The Market Today
Brexit Chaos and Fed’s About-Face Battle for Investors’ Attention
by Craig Dismuke, Dudley Carter
Philadelphia Fed Survey Shows Mixed Details While Jobless Claims Remain Strong: The Philadelphia Fed’s business outlook index bounced back more than expected in March from almost a three-year low the month before, but held below levels seen throughout most of the prior two years. In addition, the details were mixed as weaker employment offset stronger new orders and shipments. Also reflecting continued uncertainty, overall expectations for six months from now dropped notably to the weakest level in three years.
Jobless claims, however, continue to reflect strength in the U.S. labor market which should keep consumer expectations buoyed despite some uncertainty in recent spending data. Initial jobless claims fell 9k in the week ended March 16, the reference week for March’s nonfarm payroll report, to a better-than-expected 221k, a four-week low. However, dropping an even stronger 217k from the calculation nudged the four-week average up 1k to a still solid 225k. Continued low claims data will strengthen those who believe February’s payroll disappointment was a give-back from a surge in hiring in January, and suspect the three month-average of 186k payroll gains is more indicative of the underlying trend in the labor market.
Yesterday – Fed’s Dovish Decision Sent Rates Spiraling: U.S. equities ended lower Wednesday as investors dealt with headlines from multiple fronts, including a more-dovish-than-expected decision from the Federal Reserve. Shares of FedEx opened down more than 6% after the company cut its full-year forecast again as a result of sundry headwinds, including a slowing global economy and slower world trade amid “heightened uncertainty.” Trade headlines took another bite out of equity valuations around 11:30 CT, as the Dow quickly fell to new lows on a comment from President Trump that a trade deal with China is “coming along nicely” but existing tariffs may remain in place for “a substantial period of time” as an enforcement mechanism. However, the sharpest price action came after the Fed’s unequivocally dovish decision (more below), which included a shift from two expected rate increases in 2019 to none. Stocks surged and Treasury yields sank. The 2-year Treasury yield fell 7.2 bps to 2.40% as the Fed Funds futures curve flattened notably lower. The futures market ended pricing in an effective rate of 2.285% for January 2020, implying a roughly 50% chance of a rate cut by then. Adjustments were even more severe further out, with the 5-year yield falling 9.8 bps to 2.33%, below the effective Fed Funds rate of 2.40% and the lowest level since January 2018. The 2-, 3-, 5-, and 7-year notes also closed within the Fed’s current target range (2.25%-2.50%). The 10-year yield fell 8.6 bps to 2.53%, also a new low since January 2018, flattening the curve to 12 bps between 2s and 10s. Despite the initial surge for equities, losses for financial companies intensified as rates sank, ultimately pulling the Dow and S&P 500 back into negative territory for the day. S&P 500 financials fell 2.1% to lead the S&P 500 down 0.3% on the day.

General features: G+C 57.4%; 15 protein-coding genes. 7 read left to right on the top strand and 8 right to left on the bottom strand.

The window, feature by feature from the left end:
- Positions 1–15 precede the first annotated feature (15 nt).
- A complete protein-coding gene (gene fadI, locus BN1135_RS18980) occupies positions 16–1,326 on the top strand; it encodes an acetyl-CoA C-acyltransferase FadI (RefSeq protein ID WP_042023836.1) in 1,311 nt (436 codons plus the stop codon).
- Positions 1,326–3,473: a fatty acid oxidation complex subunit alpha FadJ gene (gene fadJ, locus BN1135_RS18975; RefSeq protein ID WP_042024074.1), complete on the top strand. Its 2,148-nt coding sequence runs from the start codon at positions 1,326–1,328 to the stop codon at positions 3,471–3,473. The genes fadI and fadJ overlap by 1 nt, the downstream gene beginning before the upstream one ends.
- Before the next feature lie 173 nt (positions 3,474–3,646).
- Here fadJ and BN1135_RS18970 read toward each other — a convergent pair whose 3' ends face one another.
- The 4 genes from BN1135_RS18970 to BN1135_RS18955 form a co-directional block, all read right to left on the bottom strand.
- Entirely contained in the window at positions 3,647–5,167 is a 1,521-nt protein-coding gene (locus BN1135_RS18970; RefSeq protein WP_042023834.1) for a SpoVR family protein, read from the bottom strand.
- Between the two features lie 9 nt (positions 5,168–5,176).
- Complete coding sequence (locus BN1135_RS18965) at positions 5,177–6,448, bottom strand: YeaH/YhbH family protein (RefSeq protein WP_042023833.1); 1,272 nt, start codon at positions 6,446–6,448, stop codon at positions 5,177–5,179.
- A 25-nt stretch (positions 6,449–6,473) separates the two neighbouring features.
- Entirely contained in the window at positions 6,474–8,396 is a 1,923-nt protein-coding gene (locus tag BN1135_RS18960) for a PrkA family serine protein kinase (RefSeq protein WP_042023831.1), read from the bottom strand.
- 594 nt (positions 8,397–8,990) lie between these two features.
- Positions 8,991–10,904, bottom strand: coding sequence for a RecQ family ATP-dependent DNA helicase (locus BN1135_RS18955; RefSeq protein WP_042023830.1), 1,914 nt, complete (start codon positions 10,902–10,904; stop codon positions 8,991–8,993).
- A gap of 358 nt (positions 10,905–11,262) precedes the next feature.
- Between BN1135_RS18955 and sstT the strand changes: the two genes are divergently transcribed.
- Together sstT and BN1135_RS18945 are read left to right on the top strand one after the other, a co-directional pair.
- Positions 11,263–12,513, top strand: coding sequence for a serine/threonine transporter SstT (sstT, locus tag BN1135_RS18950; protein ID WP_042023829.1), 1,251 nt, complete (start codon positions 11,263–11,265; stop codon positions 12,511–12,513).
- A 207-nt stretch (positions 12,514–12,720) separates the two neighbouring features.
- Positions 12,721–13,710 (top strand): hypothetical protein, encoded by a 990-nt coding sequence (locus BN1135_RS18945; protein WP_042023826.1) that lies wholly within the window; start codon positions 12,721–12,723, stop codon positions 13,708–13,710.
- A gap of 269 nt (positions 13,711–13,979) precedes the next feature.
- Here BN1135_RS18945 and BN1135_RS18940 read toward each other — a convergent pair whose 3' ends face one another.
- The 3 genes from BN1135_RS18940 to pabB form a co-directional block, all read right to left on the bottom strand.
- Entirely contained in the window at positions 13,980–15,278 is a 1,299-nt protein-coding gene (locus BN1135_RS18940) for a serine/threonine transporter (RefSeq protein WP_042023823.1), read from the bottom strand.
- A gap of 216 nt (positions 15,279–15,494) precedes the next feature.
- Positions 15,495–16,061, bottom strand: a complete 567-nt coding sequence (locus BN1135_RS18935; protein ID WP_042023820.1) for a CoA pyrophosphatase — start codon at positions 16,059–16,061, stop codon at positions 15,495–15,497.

Overnight – Brexit Chaos and Fed’s Dovish About-Face Battle for Investors’ Attention: Brexit remains a major focus for global investors but yesterday’s Fed announcement is likely to absorb the lion’s share of time spent Thursday around global water coolers outside of the UK. Chaos has ensued in the UK as next week’s deadline to reach a deal, gain an extension, or crash out of the EU creeps ever closer. PM May was barred by the House Speaker from bringing her plan up for a third vote this week unless it had changed significantly, leading her to request an extension from the EU until June 30. The EU has been less than eager to grant the short extension absent Parliament’s backing of the current deal. Some seem more open to a longer extension, which PM May indicated could lead to her resignation, result in a complete rewrite of the deal, or even a second Brexit referendum. The continued chaos has pushed the Pound down another 0.6% overnight, kept the BoE on the sidelines for another meeting, but didn’t disrupt consumer spending in February; monthly retail sales topped estimates. But maybe more important Thursday to global markets outside of the UK, was yesterday’s dovish Fed turn. The Fed’s drastic downshift in the dots sent Treasury yields tumbling and, after a brief initial bounce, pushed equities lower as investors remembered the reason for the change was a tenuous economic outlook. A similar response has been reflected in global markets as equities treaded water and sovereign yields moved down. The German 10-year yield was 4.1 bps lower earlier, one of the smaller moves on the day, to 0.04%, the lowest level since September 2016. U.S. equity futures have retreated further and Treasury yields ticked down as much as 2 bps overnight.